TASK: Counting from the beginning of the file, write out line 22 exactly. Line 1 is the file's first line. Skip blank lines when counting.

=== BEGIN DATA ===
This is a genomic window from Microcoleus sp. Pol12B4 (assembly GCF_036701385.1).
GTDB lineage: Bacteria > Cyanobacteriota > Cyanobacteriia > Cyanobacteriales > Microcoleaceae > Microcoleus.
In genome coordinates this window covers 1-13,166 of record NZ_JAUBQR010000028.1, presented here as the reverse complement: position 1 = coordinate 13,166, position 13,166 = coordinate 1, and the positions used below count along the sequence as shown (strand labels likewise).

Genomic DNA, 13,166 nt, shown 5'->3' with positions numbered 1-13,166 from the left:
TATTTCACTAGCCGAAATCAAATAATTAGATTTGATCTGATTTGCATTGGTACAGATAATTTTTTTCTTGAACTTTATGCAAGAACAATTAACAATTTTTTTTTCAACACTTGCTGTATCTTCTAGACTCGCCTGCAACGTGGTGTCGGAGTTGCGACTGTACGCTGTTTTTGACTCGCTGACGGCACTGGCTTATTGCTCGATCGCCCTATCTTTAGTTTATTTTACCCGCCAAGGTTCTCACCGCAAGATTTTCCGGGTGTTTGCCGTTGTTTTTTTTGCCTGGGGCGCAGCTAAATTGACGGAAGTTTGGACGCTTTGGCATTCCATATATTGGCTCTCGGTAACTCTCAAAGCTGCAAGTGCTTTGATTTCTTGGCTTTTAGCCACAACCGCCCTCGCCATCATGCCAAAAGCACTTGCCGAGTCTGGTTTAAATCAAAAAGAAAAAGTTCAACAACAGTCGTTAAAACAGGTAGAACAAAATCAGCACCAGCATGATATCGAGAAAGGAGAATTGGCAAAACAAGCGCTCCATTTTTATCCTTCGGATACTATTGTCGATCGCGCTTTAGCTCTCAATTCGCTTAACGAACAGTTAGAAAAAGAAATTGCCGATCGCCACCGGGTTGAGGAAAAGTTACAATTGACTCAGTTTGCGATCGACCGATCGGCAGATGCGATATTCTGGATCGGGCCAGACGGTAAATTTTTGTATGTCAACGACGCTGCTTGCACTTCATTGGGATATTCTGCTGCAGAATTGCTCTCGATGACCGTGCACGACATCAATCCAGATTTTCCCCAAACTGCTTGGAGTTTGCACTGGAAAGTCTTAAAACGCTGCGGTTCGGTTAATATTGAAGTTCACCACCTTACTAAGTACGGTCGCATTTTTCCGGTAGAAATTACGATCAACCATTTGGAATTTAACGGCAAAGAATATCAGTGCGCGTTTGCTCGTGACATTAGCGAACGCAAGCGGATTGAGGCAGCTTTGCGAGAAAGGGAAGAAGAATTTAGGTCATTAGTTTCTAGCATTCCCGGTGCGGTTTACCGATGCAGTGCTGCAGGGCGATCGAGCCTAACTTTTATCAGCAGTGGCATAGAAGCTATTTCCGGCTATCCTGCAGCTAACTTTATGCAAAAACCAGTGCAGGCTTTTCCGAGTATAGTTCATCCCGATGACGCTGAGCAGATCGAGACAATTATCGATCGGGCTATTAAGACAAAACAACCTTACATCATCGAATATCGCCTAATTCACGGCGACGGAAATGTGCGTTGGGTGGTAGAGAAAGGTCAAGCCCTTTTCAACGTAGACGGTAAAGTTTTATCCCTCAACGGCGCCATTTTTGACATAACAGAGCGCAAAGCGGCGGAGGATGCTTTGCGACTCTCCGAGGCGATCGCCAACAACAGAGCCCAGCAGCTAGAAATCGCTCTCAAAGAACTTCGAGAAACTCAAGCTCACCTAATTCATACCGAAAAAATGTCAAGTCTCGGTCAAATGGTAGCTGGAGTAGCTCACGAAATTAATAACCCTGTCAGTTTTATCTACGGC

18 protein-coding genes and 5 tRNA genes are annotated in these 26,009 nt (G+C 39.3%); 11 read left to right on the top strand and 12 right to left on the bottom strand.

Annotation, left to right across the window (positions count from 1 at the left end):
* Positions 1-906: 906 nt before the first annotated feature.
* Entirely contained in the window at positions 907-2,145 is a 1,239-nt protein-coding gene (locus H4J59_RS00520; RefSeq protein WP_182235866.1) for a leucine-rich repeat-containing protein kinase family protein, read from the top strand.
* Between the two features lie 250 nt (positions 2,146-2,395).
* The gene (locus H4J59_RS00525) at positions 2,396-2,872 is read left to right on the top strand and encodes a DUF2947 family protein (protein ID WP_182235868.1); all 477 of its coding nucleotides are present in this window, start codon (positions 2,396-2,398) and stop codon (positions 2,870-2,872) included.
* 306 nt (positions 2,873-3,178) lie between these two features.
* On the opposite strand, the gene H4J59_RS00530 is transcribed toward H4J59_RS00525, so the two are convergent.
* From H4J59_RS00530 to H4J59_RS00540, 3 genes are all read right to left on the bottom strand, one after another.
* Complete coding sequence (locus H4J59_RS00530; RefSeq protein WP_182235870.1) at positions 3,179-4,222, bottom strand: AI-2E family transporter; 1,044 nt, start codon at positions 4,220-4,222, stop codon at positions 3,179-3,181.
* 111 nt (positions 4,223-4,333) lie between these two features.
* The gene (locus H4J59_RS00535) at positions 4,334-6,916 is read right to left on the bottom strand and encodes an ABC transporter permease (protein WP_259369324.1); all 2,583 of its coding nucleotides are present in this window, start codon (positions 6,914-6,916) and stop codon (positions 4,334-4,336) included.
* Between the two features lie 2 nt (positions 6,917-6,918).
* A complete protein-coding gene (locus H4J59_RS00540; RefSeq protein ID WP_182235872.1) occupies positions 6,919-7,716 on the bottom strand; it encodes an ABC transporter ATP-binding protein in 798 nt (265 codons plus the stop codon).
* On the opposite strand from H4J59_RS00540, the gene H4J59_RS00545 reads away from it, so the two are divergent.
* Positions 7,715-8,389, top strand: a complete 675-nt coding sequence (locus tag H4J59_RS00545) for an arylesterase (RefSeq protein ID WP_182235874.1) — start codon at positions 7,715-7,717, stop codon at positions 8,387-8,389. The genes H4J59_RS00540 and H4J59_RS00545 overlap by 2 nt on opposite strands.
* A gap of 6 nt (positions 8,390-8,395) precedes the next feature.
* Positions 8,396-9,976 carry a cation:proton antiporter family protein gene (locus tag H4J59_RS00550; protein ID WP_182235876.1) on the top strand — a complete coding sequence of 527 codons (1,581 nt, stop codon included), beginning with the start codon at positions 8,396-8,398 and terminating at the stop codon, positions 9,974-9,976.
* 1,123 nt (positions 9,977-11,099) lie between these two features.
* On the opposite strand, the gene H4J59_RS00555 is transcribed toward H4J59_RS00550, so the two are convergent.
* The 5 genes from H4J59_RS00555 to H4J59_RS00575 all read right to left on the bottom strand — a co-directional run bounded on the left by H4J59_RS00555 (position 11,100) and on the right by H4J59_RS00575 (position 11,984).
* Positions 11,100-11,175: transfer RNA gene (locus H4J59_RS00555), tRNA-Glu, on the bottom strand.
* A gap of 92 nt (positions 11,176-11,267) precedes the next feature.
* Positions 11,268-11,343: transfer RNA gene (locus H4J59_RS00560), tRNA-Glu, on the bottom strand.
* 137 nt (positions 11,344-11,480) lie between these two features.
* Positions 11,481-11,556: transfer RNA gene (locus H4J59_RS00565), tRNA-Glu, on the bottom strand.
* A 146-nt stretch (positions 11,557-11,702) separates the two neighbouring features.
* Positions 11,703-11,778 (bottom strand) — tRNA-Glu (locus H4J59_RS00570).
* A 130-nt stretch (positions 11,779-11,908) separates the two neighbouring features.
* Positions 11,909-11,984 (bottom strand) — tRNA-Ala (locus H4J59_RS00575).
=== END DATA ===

* A gap of 6 nt (positions 8,390-8,395) precedes the next feature.